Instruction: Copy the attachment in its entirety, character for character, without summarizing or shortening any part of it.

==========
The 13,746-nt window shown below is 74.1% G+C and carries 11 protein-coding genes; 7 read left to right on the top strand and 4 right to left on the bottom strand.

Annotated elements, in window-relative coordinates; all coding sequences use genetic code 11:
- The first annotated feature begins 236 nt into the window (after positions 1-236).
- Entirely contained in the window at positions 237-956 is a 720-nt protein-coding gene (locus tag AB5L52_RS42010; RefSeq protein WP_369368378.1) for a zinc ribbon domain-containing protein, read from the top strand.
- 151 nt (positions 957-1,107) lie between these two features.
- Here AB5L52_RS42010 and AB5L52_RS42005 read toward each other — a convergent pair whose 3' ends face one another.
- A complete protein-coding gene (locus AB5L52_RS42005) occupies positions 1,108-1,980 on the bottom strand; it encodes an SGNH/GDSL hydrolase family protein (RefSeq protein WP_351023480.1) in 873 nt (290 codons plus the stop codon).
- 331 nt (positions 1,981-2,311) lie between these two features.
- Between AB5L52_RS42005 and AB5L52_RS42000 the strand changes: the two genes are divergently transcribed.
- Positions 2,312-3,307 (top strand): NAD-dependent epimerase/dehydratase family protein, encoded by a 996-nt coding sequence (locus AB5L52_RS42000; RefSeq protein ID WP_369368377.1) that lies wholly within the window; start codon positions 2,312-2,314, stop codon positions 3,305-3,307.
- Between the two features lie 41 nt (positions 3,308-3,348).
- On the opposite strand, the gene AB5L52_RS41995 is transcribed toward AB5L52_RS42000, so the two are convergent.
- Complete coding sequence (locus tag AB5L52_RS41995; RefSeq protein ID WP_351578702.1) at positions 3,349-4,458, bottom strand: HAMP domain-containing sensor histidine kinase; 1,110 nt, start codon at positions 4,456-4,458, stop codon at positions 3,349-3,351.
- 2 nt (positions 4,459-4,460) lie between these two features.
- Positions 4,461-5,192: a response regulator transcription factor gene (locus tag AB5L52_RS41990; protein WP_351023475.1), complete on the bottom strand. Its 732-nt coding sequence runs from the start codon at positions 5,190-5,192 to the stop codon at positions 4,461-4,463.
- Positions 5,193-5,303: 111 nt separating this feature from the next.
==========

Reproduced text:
The 13,746-nt window shown below is 74.1% G+C and carries 11 protein-coding genes; 7 read left to right on the top strand and 4 right to left on the bottom strand.

Annotated elements, in window-relative coordinates; all coding sequences use genetic code 11:
- The first annotated feature begins 236 nt into the window (after positions 1-236).
- Entirely contained in the window at positions 237-956 is a 720-nt protein-coding gene (locus tag AB5L52_RS42010; RefSeq protein WP_369368378.1) for a zinc ribbon domain-containing protein, read from the top strand.
- 151 nt (positions 957-1,107) lie between these two features.
- Here AB5L52_RS42010 and AB5L52_RS42005 read toward each other — a convergent pair whose 3' ends face one another.
- A complete protein-coding gene (locus AB5L52_RS42005) occupies positions 1,108-1,980 on the bottom strand; it encodes an SGNH/GDSL hydrolase family protein (RefSeq protein WP_351023480.1) in 873 nt (290 codons plus the stop codon).
- 331 nt (positions 1,981-2,311) lie between these two features.
- Between AB5L52_RS42005 and AB5L52_RS42000 the strand changes: the two genes are divergently transcribed.
- Positions 2,312-3,307 (top strand): NAD-dependent epimerase/dehydratase family protein, encoded by a 996-nt coding sequence (locus AB5L52_RS42000; RefSeq protein ID WP_369368377.1) that lies wholly within the window; start codon positions 2,312-2,314, stop codon positions 3,305-3,307.
- Between the two features lie 41 nt (positions 3,308-3,348).
- On the opposite strand, the gene AB5L52_RS41995 is transcribed toward AB5L52_RS42000, so the two are convergent.
- Complete coding sequence (locus tag AB5L52_RS41995; RefSeq protein ID WP_351578702.1) at positions 3,349-4,458, bottom strand: HAMP domain-containing sensor histidine kinase; 1,110 nt, start codon at positions 4,456-4,458, stop codon at positions 3,349-3,351.
- 2 nt (positions 4,459-4,460) lie between these two features.
- Positions 4,461-5,192: a response regulator transcription factor gene (locus tag AB5L52_RS41990; protein WP_351023475.1), complete on the bottom strand. Its 732-nt coding sequence runs from the start codon at positions 5,190-5,192 to the stop codon at positions 4,461-4,463.
- Positions 5,193-5,303: 111 nt separating this feature from the next.